This is Sue's piece called The Bridesmaid. It is based on a photo of her daughter when she was a bridesmaid in her childhood friend's wedding.  Both this and Norma's piece are in the "joy" section.
Ashes of Roses in the spirituality section is by Ellen Eriksen Parrott of Dansville, MI.  The maker has a collection of vintage photos of infants in christening gowns and based this on one of those photos.  She sees both the promise and hope for the child's future while also realizing that this child's life is probably over. Having spent time recently going though vintage family photos is probably what attracted Sue to this piece.
Another piece in the spirituality section is The Stone Bridge by Patricia Caldwell of Cottonwood, AZ. Patricia's work is frequently featured in Vicki Welsh's newsletter (Vicki is a fabric dyer), so it was intriguing to see some of Patricia's work in person.
Another spirituality piece is Mechanical Man by Jim Vander Noot of West Chester, PA.  According to Jim, the mechanical man represents those things in our daily routine we do automatically, yet the spark of life pokes through the cracks.  This is one of those pieces that the closer you look, the more you are drawn in and begin asking 'how did he do that?"
Suspended Moments is by Gabriele DiTota of Melbourne, FL and was part of the healing section.  This piece reflects time spent in a garden and moments in nature that restore the spirit.  The first thing Sue was attracted to was the cyanotype prints in the center, and then the surrounding fabrics with their varied surface design also became apparent.
In the inspiration section was Boundless Love - Cuddle Time by Jane L. King of Longmont CO showing the connection between mother and child. The soft  colors and quilt in the background add to the feeling of calm and peacefulness.
The quilts in the grief section illicit the most emotional reactions.  This piece called Pulse is by Martha Wolfe of Davis, CA.  It shares the text messages from a young man to his mother inside the Pulse nightclub.  As a quilter, Ms. Wolfe is tired of making hearts for victims of mass shootings, and we agree.
Death Toll by Susan Brubaker Knapp of Mooresville, NC is another quilt in the grief section.  It was made to express her sorrow and outrage after the shooting at Marjory Stoneman Douglas High School. The 17 roses represent the 17 victims.  The tic marks represent those killed in mass shootings since 1984 by AR-15.
And back to the section on joy, was this quilt called Daisy Field Exploration by Roberta G. Porter of Batavia, OH.  It is based on a photo of the maker's granddaughter when she was 4 years old and the connection to the natural world that brings joy and beauty.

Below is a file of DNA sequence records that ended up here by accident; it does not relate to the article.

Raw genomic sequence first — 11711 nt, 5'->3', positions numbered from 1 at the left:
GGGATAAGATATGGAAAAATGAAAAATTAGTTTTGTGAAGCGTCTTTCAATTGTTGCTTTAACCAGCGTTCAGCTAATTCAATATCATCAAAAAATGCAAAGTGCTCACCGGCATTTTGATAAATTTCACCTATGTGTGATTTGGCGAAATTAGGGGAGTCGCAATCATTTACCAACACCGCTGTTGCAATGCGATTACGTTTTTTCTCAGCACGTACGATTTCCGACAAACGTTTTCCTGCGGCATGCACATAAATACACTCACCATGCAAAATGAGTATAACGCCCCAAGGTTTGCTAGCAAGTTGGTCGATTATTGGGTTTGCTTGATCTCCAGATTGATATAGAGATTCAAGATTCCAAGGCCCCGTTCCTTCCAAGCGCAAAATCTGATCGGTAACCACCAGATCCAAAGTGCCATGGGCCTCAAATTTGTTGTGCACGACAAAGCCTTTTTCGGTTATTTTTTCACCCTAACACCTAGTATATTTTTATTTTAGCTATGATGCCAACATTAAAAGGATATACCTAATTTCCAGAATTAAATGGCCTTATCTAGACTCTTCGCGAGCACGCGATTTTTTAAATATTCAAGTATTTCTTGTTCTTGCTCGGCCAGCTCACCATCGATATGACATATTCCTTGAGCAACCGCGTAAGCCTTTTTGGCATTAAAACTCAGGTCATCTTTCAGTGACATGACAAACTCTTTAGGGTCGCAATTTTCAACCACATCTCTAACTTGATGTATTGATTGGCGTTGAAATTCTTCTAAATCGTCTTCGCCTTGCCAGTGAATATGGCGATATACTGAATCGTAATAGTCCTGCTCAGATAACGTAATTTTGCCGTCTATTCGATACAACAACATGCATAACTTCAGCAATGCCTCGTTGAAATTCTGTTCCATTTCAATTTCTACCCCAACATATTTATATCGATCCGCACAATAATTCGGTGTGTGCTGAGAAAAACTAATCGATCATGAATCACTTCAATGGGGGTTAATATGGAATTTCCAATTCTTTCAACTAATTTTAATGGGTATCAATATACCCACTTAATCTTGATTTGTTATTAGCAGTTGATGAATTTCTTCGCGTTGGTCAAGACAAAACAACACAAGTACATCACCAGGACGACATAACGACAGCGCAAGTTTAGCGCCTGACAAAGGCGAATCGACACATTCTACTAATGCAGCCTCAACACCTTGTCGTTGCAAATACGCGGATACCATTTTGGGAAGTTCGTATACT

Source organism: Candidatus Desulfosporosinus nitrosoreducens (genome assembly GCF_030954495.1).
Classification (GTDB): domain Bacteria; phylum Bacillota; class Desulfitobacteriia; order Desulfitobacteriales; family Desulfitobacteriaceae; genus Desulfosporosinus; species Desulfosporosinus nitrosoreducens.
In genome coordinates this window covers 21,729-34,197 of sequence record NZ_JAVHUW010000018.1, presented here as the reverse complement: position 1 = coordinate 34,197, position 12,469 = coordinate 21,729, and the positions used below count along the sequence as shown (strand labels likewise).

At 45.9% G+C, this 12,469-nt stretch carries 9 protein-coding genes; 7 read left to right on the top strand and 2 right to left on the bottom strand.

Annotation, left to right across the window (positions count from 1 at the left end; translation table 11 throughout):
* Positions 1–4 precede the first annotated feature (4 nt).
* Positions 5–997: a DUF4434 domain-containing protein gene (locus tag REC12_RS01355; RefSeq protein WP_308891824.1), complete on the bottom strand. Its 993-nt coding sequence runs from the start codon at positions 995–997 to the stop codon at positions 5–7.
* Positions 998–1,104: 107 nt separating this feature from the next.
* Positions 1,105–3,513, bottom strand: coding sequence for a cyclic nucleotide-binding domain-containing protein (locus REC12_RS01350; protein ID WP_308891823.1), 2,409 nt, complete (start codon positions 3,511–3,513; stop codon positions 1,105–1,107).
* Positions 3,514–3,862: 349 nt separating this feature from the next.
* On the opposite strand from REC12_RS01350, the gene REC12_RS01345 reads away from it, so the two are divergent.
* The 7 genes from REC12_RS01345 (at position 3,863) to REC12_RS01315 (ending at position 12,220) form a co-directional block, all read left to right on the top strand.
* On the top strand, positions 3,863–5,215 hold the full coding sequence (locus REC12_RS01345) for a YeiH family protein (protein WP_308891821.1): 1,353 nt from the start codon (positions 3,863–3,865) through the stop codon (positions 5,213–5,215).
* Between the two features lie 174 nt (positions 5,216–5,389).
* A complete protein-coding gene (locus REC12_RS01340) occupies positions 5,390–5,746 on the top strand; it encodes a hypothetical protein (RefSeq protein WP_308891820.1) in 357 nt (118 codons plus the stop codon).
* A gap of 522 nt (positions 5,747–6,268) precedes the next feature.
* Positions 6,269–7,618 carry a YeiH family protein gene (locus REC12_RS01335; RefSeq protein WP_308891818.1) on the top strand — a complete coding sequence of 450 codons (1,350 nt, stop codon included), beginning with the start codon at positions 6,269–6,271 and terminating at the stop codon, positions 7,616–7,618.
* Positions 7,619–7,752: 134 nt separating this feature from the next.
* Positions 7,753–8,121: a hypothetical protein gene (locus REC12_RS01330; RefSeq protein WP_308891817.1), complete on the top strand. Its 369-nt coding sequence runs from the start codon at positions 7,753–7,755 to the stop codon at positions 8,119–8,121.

This is just a small sampling of the 245 quilts in the Sacred Threads exhibit.  In addition, there is a special exhibit called Eye Contact.  Quilters were invited to submit 5" x 23" pieces featuring only eyes.  All submission were accepted for display, and made for a fabulous addition to the show.

Tuesday, April 23, 2019

May Thermofax Printing Class

We will be teaching our next Thermofax printing class on May 18 at Artistic Artifacts.  For Thermofax Technique Sampler, we have refined our focus to concentrate on the techniques and products that can be used to create images with Thermofax screens. This class is suitable for beginners as well as experienced printers, and even if you've taken another version of our class before, there will be some different techniques/products in this one.
We will be working with page sizes of 6 x 8 inches and each one will illustrate a different technique or product that can be used for printing.  Our list runs to about 20, so we will be working diligently to get them all completed in this one day class.  When the pages are complete, they can be assembled into a book in any manner you choose.

These 4 techniques include white paint used as a resist, a 2-screen image that has an outline and fill, foil and glue, and a water-based resist.

Other techniques include printing with multiple colors, using opaque paint, printing transparent paint over opaque, and printing with a combination of Inktense color blocks and matte medium.  

In this example, deColourant discharge product is used on 3 different fabrics to show variation.

Another discharge method uses bleach gel, again on different fabrics to show color variations.

Sue chose to print her labels on inkjet fabric and fuse them to the pages, but you can also just write directly on the page itself, and include more detail such as type of paint and/or specific product used.

Here's the inside cover and first page.

And the page using foil and glue.

We have this and more in store for you so if you are near the Washington, DC area, we would love to have you join us on May 18 at Artistic Artifacts in Alexandria to learn how versatile Thermofax screens can be!

Tuesday, April 9, 2019

Tea Bag Revival

Libby Williamson is a fabulous teacher, as she proved once again in her Tea Bag Revival class at Artistic Artifacts on Sunday.  (She also taught a 2-day Paint and Stitch class on Friday and Saturday.) Sue was in the Sunday class with 2 friends from out of town - all 3 of us took the 2-day class 2 years ago. Libby's art and style is very intuitive and whimsical - very "throw out the rules and make up your own", so there's no pressure to be perfect.  She creates a fun and relaxed environment to try something new. The focus of the class was using tea bags (steeped, dried and emptied) as the foundation for collaged art.